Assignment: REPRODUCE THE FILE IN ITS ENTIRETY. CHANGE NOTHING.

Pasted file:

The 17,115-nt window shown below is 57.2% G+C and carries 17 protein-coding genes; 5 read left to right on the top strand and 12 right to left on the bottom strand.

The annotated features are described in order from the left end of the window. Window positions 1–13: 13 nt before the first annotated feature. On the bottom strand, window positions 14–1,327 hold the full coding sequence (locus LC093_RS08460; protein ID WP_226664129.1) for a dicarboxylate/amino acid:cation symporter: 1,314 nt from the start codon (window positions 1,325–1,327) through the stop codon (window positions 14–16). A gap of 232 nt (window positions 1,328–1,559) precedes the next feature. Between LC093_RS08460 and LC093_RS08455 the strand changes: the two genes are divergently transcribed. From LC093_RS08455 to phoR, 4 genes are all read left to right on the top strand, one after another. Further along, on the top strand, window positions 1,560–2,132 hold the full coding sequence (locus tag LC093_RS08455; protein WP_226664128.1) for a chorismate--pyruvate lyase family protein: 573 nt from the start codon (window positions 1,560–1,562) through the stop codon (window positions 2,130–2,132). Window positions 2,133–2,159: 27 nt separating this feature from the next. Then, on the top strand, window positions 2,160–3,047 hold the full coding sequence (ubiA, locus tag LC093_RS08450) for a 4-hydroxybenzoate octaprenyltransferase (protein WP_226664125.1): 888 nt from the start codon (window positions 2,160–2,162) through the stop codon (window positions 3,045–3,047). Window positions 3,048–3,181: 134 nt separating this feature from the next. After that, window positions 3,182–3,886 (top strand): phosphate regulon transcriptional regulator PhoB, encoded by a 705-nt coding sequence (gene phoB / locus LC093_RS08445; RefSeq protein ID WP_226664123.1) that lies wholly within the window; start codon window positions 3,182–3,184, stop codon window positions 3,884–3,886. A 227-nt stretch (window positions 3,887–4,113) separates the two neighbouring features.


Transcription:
The 17,115-nt window shown below is 57.2% G+C and carries 17 protein-coding genes; 5 read left to right on the top strand and 12 right to left on the bottom strand.

The annotated features are described in order from the left end of the window. Window positions 1–13: 13 nt before the first annotated feature. On the bottom strand, window positions 14–1,327 hold the full coding sequence (locus LC093_RS08460; protein ID WP_226664129.1) for a dicarboxylate/amino acid:cation symporter: 1,314 nt from the start codon (window positions 1,325–1,327) through the stop codon (window positions 14–16). A gap of 232 nt (window positions 1,328–1,559) precedes the next feature. Between LC093_RS08460 and LC093_RS08455 the strand changes: the two genes are divergently transcribed. From LC093_RS08455 to phoR, 4 genes are all read left to right on the top strand, one after another. Further along, on the top strand, window positions 1,560–2,132 hold the full coding sequence (locus tag LC093_RS08455; protein WP_226664128.1) for a chorismate--pyruvate lyase family protein: 573 nt from the start codon (window positions 1,560–1,562) through the stop codon (window positions 2,130–2,132). Window positions 2,133–2,159: 27 nt separating this feature from the next. Then, on the top strand, window positions 2,160–3,047 hold the full coding sequence (ubiA, locus tag LC093_RS08450) for a 4-hydroxybenzoate octaprenyltransferase (protein WP_226664125.1): 888 nt from the start codon (window positions 2,160–2,162) through the stop codon (window positions 3,045–3,047). Window positions 3,048–3,181: 134 nt separating this feature from the next. After that, window positions 3,182–3,886 (top strand): phosphate regulon transcriptional regulator PhoB, encoded by a 705-nt coding sequence (gene phoB / locus LC093_RS08445; RefSeq protein ID WP_226664123.1) that lies wholly within the window; start codon window positions 3,182–3,184, stop codon window positions 3,884–3,886. A 227-nt stretch (window positions 3,887–4,113) separates the two neighbouring features.